Tuesday 30th April 2013
There once was a pub called The Tankerton Arms in its namesake town, which your author remembers well. It was a venue for music and very popular indeed. Yet, in the politics of the pub-owning companies it didn't feature as the community asset that it really was, so it closed. Then it was converted to flats, I actually thought it had been knocked down but still, never to come back. Yet now, maybe not necessarily in substance, nevertheless the old watering hole has been commemorated in the title of a new pub that opened in 2013 and recalls the name of the lost hostelry.
The idea of a new pub in Tankerton is the idea of Nigel Ranger, a former Payroll Officer who, with his wife Patsy and son Alastair, have converted a dream into a reality with the opening of the Tankerton Arms. It is located in a retail premises that was a tattoo parlour in its last life. I would not have thought that specific type of business would have had many local residents from the gentile villas of the town knocking down the door for an engraving, but lets not be too harsh, as its demise paved the way for a much more useful facility for people of a certain age, like myself: a micro pub!
On this visit, just over a month after it had opened on 15th March 2013, I was accompanied by wife Linda, Keith and Shirley. Shirley valiantly drove us around a few of the micro pubs of East Kent that afternoon and great thanks are given to her for that.
Back in Tankerton, we noticed some seating out on the pavement and then we crossed the threshold and looked around. There were three custom-made tables either side of the room that were of very solid construction and that was pretty well that. This is a fairly standard layout for micro pubs utilising old shops; born out of necessity rather than desire. However it works.
A slight deviation from the norm was the WC on the left of the room; it's normally at the back. This facility is very small with the need to keep the outside door slightly open before the inside one can pulled towards the waiting user. It is worth mentioning that since this visit a low-tech system of red and green lights has been installed above the door enabling one to know, in theory at least, whether the facilities are occupied but this depends entirely on if the user inside having pressed the appropriate button.
Back inside the room the walls and ceiling are painted in white or cream. There are a few framed illustrations on the walls but the effect is minimal.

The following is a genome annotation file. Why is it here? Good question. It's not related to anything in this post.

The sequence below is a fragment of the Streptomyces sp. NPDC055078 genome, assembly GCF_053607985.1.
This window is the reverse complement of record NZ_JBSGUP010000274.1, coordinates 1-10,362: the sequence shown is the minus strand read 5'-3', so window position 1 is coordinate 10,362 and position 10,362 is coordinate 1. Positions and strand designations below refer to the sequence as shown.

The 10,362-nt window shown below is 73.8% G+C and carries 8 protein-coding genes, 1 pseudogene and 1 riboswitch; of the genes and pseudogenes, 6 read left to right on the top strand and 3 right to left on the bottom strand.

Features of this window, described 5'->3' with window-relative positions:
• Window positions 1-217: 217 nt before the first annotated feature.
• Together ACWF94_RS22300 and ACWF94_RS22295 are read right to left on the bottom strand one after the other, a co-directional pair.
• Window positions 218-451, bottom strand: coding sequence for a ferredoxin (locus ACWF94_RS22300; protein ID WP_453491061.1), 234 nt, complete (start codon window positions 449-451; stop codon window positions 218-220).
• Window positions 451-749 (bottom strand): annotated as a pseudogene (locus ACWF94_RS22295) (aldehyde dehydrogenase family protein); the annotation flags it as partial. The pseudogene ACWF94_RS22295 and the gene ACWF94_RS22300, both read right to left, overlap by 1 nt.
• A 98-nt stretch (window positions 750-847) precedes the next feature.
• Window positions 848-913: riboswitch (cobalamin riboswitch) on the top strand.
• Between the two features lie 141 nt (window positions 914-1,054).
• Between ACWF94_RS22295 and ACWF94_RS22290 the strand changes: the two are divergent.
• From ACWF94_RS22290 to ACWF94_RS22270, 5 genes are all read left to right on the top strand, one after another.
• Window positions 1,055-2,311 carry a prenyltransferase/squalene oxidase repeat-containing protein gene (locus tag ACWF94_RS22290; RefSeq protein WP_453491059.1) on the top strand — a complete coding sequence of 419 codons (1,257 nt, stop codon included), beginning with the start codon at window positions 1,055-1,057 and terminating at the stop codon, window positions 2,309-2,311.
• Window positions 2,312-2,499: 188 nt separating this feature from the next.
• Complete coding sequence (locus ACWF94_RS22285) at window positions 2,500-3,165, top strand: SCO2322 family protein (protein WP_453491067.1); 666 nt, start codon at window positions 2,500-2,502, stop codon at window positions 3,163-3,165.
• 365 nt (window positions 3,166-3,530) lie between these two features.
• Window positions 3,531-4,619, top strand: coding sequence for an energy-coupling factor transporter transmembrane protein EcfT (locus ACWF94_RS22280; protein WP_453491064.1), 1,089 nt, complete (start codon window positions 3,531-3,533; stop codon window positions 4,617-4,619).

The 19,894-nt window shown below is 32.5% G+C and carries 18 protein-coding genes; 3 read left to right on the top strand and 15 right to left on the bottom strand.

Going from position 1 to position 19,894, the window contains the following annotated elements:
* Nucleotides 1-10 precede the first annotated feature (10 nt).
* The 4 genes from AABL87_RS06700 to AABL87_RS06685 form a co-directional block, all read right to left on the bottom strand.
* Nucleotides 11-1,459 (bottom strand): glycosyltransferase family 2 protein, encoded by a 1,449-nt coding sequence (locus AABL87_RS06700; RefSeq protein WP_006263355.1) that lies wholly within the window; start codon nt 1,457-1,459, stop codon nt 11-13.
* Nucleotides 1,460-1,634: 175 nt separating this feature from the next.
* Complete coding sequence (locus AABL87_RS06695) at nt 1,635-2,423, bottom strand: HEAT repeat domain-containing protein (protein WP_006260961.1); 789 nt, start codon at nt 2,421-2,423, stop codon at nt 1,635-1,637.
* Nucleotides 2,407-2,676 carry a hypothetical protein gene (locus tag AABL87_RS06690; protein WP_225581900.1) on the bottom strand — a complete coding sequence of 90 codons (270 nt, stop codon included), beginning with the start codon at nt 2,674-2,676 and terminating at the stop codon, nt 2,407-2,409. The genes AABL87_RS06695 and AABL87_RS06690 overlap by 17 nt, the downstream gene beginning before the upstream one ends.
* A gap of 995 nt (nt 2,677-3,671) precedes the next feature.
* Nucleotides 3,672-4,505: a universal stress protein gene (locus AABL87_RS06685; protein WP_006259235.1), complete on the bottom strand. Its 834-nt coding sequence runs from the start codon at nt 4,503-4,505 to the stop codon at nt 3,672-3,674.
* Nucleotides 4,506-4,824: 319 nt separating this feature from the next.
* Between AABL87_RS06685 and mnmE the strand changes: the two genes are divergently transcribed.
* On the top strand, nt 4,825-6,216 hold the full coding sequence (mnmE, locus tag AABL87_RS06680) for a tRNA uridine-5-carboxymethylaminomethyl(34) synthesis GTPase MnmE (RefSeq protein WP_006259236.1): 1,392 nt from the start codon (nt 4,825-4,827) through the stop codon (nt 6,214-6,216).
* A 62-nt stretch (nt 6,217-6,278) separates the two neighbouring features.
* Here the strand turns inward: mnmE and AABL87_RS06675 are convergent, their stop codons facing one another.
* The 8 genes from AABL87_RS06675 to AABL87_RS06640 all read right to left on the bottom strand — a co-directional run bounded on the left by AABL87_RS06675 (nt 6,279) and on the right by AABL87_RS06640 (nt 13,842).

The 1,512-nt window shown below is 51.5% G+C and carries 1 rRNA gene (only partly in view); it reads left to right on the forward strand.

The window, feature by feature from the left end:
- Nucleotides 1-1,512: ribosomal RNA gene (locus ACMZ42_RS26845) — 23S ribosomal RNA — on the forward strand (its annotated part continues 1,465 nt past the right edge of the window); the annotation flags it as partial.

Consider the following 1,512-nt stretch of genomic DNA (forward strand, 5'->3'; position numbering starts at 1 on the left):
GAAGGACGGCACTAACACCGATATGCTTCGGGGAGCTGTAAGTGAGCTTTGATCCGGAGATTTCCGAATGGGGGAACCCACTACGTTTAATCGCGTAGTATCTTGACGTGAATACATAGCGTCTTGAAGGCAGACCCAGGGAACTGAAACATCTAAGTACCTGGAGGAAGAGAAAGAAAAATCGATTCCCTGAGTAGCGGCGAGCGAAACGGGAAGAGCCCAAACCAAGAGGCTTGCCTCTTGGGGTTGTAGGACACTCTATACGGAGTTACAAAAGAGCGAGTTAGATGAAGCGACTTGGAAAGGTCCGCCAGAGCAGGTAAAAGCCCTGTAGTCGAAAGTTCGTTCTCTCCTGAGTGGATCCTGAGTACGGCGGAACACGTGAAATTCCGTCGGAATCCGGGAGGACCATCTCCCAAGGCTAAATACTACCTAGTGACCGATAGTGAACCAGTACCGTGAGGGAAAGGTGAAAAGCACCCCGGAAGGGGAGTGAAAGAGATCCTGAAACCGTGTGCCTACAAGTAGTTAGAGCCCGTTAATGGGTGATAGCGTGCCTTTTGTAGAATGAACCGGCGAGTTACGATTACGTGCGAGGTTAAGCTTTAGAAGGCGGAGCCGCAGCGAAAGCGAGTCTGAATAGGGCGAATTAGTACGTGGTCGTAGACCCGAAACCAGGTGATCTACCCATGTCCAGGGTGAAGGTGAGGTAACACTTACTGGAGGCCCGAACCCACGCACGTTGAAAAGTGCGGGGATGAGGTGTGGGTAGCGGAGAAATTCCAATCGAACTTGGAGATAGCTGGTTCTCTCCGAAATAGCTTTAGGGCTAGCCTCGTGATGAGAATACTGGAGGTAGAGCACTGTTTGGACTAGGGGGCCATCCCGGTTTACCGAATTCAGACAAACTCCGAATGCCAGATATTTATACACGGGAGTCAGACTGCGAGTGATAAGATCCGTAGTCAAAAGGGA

At the end of the room there is a door to the cool room, where the casks of beer are stored. On the left there is a sort of Welsh dresser where all the fresh glasses are stored with the addition of a sink and draining board. Opposite there are a pair of shelves, the upper containing a lot of beer books.
On the occasion of our visit the following beers were offered all drawn direct from the cask: Whitstable Brewery (Grafty Green, Kent) Native (3.7%); Mad Cat (Faversham, Kent) Platinum Blonde (4.2%); Ripple Steam (Sutton-by-Dover, Kent) Classic IPA (4.5%) and Gadd's (Broadstairs, Kent) Black Pearl Oyster Stout (6.2%!).
Cider was from Kentish Pip of Bekesbourne and consisted of their standard product, Kentish Pip Cider, (6.2%) and Ginger Cider (5.5%). Red and White wine by the glass is also available.
The only food available is crisps, nuts and cockles. I guess the latter are the sort that comes in metal foil packets. Something more substantial is offered in the form of cheese platters. These are a selection of Ashmore cheese varieties and biscuits. This cheese comes from a dairy at nearby Dargate.
There is a very frequent bus service passing this pub so there is no excuse not to visit if you are in the area.
The Tankerton Arms, 139b Tankerton Road, Tankerton, Kent CT5 2AW. Tel: 07532 125626
The Tankerton Arms is a mile from Whitstable station which has a half-hourly service to and from London Victoria via most towns on the North Kent Coast. These continue to Margate, Broadstairs and Ramsgate.
There are bus stops outside the pub that are used by Buses 4 and 6 that operate a circular route, clockwise and anti-clockwise, from Canterbury to Whitstable, Tankerton, Herne Bay, Herne and then Canterbury.
Apart from the City itself all of the towns listed above have micro pubs with bus stops outside. Through most of the day the frequency is every ten minutes for each route on Monday to Saturday and every fifteen minutes on Sunday. Bus 660 also terminates here after coming from Faversham via Whitstable.